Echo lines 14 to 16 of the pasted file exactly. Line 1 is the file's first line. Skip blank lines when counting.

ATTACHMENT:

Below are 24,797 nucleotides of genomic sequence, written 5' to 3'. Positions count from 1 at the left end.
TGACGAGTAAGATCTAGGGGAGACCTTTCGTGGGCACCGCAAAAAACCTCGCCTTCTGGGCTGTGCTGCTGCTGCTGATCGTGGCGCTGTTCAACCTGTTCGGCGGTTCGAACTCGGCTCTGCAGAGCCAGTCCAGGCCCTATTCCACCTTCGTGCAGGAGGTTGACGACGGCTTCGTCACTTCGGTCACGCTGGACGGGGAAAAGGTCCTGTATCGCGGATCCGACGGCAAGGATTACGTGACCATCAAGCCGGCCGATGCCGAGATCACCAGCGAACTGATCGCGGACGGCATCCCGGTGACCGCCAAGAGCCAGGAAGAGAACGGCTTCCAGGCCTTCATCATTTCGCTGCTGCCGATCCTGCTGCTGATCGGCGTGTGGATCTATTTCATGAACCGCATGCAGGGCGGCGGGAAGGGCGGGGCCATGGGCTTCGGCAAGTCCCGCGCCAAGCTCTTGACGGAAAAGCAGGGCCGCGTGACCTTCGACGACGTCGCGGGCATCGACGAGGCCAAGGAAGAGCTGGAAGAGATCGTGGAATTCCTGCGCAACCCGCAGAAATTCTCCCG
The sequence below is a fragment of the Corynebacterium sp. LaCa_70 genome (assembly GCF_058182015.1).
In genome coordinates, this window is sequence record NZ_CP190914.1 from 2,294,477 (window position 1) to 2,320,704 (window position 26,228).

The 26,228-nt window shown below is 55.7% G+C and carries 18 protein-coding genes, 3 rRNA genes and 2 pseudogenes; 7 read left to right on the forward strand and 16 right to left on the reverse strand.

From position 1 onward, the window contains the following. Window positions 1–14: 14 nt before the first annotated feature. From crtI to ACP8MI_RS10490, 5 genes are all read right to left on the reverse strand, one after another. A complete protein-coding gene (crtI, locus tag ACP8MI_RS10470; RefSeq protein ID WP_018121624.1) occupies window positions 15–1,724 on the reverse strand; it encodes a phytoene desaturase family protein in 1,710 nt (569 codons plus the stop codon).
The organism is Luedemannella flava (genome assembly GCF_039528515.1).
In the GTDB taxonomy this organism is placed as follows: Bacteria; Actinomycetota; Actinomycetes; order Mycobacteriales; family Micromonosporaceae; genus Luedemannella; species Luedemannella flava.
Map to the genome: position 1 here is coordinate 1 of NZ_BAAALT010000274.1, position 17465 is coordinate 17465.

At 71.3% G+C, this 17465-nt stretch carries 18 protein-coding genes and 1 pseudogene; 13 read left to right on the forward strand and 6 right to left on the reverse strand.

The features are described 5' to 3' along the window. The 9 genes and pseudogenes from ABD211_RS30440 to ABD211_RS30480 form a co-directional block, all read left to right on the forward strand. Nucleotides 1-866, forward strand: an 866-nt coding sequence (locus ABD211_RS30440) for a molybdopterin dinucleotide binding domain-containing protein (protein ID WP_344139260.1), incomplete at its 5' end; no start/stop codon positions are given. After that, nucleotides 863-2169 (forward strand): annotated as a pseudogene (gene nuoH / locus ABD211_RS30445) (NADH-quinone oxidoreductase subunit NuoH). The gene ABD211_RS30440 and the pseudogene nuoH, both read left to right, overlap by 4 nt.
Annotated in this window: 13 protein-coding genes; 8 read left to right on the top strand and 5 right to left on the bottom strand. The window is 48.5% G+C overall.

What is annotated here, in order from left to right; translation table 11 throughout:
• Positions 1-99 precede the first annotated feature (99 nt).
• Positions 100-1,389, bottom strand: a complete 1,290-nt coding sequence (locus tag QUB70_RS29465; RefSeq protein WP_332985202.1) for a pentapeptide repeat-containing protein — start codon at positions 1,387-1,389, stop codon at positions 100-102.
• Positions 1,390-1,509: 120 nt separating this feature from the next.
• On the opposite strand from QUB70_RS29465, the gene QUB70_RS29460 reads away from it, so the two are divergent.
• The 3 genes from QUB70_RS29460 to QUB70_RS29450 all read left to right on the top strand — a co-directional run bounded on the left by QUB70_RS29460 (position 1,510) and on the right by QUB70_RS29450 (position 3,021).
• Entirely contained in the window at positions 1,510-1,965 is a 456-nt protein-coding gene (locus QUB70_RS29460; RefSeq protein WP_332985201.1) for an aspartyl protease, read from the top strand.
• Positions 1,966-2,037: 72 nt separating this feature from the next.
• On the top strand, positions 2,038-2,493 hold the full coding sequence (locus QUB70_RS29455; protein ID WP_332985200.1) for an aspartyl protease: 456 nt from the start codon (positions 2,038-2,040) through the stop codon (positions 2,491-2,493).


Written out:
• Positions 1-99 precede the first annotated feature (99 nt).
• Positions 100-1,389, bottom strand: a complete 1,290-nt coding sequence (locus tag QUB70_RS29465; RefSeq protein WP_332985202.1) for a pentapeptide repeat-containing protein — start codon at positions 1,387-1,389, stop codon at positions 100-102.
• Positions 1,390-1,509: 120 nt separating this feature from the next.